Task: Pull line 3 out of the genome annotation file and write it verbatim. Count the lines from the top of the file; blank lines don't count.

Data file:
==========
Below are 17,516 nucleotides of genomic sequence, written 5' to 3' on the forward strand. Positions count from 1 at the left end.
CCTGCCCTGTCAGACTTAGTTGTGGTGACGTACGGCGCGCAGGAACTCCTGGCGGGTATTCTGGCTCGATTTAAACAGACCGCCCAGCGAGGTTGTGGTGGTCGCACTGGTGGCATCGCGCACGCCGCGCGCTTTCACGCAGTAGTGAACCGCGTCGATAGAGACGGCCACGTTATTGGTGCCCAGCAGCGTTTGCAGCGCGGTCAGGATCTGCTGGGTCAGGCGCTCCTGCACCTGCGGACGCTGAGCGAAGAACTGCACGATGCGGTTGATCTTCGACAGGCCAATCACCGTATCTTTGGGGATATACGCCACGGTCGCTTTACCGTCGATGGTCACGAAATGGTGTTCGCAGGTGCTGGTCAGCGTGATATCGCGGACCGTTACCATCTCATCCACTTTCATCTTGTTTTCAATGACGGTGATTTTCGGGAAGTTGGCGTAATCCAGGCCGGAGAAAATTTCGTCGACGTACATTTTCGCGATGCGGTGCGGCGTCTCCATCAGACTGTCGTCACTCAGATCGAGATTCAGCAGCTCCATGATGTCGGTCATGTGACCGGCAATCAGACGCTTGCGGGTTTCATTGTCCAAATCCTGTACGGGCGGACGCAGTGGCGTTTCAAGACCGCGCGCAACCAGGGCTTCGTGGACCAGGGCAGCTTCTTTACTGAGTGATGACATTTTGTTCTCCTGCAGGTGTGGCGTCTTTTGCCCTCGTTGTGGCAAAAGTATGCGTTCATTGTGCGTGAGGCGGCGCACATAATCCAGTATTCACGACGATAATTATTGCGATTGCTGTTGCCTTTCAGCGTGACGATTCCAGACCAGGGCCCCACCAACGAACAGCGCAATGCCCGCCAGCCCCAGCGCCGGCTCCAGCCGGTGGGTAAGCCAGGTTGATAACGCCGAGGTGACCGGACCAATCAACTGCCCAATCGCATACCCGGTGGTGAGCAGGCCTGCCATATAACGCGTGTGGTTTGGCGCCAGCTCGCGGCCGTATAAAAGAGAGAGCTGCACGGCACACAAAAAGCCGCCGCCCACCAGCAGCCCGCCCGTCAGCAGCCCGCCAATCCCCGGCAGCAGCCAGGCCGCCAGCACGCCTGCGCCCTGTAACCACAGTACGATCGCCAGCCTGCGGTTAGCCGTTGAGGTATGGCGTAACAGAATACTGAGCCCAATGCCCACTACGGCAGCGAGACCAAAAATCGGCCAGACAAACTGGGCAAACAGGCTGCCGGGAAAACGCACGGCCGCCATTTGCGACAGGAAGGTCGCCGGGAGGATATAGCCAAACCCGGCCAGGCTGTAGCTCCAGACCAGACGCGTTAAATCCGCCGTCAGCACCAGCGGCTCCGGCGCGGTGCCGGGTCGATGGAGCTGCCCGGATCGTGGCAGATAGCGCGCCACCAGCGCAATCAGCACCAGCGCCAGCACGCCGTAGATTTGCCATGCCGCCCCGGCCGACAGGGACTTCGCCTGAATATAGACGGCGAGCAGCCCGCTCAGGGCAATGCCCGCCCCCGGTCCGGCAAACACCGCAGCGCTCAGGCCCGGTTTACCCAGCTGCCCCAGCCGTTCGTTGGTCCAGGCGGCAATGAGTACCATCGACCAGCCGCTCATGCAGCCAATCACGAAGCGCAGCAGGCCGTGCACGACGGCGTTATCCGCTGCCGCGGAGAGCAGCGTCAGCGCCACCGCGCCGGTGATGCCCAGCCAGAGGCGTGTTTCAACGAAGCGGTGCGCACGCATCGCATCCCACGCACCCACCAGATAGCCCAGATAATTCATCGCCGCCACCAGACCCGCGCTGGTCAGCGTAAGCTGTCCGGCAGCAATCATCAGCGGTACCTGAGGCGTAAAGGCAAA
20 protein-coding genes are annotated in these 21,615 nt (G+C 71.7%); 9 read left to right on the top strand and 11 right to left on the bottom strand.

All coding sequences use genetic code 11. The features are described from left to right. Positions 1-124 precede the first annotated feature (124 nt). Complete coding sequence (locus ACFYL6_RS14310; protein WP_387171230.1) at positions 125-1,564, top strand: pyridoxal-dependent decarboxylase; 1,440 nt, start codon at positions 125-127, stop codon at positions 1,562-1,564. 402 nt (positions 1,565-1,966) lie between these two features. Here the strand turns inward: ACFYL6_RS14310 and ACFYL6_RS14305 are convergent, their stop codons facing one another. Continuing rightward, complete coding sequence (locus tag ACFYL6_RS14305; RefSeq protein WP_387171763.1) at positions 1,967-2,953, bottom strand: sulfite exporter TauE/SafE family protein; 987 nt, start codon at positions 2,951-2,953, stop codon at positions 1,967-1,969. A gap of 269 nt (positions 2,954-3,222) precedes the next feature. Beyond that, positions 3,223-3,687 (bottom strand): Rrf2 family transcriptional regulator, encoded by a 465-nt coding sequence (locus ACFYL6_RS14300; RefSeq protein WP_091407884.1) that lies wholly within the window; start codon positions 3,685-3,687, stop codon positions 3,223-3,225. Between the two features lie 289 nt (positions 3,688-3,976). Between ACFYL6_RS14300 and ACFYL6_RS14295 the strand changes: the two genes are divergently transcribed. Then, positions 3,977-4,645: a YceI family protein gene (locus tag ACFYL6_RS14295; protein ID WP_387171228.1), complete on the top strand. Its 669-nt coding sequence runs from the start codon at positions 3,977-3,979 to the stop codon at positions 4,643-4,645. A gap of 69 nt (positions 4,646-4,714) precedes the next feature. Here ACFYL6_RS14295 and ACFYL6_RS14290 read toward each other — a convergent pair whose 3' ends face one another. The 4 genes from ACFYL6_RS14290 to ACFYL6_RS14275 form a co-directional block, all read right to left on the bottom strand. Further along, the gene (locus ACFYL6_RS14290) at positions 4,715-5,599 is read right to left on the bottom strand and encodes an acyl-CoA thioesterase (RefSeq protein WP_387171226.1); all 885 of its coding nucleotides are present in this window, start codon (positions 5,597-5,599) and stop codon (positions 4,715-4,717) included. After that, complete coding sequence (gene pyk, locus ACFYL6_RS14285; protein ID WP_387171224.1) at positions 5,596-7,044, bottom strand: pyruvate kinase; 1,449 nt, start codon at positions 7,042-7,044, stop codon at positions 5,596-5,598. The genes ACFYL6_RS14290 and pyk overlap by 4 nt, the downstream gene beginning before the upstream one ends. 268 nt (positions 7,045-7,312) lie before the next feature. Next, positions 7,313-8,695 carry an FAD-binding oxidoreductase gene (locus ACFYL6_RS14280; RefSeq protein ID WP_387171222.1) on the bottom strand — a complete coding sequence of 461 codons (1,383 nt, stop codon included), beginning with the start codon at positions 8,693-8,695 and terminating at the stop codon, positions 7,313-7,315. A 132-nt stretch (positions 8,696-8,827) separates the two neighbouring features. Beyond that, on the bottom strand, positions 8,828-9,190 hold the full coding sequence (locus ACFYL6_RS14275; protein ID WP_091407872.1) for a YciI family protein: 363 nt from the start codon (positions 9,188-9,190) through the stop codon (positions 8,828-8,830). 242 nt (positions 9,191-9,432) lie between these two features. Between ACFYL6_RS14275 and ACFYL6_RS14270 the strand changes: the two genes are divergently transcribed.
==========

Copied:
20 protein-coding genes are annotated in these 21,615 nt (G+C 71.7%); 9 read left to right on the top strand and 11 right to left on the bottom strand.